In Thailand, there is a requirement that female lawyers wear certain attire including a skirt with those who break the rules facing a range of penalties including having their licence revoked
By Nanchanok Wongsamuth
BANGKOK, March 13 (Thomson Reuters Foundation) - Women lawyers in Thailand are petitioning to change a dress code that bars them from wearing trousers in court, saying the regulations are sexist and discriminatory.
The Human Rights Lawyers Association said it would ask the Lawyers Council of Thailand to revise a decades-old requirement that female lawyers wear "international and polite attire", including a skirt and shoes with a closed back.
"Women should have the freedom to dress and not be restricted to wearing only skirts," said Koreeyor Manuchae, a lawyer representing the association who has twice been reprimanded for wearing trousers in court.
"We shouldn't feel that wearing trousers is bad and is a crime. As a Muslim woman, if I wear a skirt it must be as long as my heels, and wearing such a long dress isn't convenient."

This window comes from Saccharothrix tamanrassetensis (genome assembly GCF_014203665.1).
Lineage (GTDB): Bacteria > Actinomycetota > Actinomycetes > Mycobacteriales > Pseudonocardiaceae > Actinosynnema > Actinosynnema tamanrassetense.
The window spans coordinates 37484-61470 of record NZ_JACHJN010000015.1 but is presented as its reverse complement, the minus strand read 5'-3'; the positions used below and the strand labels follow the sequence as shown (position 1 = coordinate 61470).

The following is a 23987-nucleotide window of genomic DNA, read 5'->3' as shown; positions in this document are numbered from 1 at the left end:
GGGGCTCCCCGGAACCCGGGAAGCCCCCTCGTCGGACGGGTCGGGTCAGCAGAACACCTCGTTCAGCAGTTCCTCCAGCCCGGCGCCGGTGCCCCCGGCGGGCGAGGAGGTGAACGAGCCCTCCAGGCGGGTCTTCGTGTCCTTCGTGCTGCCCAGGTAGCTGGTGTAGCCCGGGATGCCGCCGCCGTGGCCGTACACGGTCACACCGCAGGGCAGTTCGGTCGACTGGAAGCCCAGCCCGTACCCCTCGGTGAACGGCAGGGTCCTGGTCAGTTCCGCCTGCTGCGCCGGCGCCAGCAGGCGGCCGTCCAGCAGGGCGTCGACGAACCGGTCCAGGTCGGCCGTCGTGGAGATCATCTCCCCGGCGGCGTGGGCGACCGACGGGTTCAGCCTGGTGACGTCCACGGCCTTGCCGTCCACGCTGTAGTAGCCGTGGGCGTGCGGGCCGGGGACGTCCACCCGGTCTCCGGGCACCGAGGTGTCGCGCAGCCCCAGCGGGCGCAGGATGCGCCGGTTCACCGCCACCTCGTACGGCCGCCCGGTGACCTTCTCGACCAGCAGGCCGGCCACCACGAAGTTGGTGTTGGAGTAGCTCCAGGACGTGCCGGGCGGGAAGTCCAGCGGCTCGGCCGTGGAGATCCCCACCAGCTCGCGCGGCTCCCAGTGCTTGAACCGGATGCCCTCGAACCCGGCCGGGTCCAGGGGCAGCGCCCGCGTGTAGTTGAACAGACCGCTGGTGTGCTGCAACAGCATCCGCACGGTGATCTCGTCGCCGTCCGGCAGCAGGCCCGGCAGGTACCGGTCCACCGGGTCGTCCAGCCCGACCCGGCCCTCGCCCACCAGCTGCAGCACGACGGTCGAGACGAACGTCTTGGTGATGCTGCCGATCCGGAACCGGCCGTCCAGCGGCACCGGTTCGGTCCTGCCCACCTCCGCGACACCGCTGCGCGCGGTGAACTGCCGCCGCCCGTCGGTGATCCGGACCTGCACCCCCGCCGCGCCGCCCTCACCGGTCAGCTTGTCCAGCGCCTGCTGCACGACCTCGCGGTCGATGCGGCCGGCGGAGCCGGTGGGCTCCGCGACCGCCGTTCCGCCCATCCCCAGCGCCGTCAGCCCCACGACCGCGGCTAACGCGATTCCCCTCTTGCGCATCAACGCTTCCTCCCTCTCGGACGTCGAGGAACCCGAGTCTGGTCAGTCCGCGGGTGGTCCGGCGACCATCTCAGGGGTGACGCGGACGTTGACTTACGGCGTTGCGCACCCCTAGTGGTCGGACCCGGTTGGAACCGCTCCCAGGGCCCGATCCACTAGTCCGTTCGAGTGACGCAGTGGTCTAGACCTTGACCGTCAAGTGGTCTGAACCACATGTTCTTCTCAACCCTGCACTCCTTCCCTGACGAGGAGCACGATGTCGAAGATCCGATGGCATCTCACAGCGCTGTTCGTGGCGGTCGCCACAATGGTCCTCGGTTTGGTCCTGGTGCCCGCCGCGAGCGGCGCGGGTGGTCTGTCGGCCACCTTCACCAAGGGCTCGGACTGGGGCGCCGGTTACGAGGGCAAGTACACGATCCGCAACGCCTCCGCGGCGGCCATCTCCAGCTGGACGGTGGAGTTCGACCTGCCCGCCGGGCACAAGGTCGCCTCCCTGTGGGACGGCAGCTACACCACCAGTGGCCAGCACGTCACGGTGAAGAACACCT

The Lawyers Council of Thailand was not immediately available for comment.
A code of ethics handbook for new lawyers includes photos of women wearing black skirts to below the knee and court shoes.
Lawyers who break the rules can face a range of penalties, from a reprimand to having their licence revoked.
While such a regulation exists for female lawyers, government officials and public prosecutors are allowed to wear trousers as part of their uniform.
Kunanya Songsamuth, a human rights lawyer who signed the petition, said she wears skirts to attend court even though she never wears one in her daily life.
"I don't have the courage to wear trousers because I've never seen any lawyer do that. (Wearing a skirt) makes me lack confidence," she said.
"When I'm done with court I always bring a pair of trousers to change."
(Reporting by Nanchanok Wongsamuth @nanchanokw; Editing by Claire Cozens. Please credit the Thomson Reuters Foundation, the charitable arm of Thomson Reuters, that covers the lives of people around the world who struggle to live freely or fairly. Visit http://news.trust.org)
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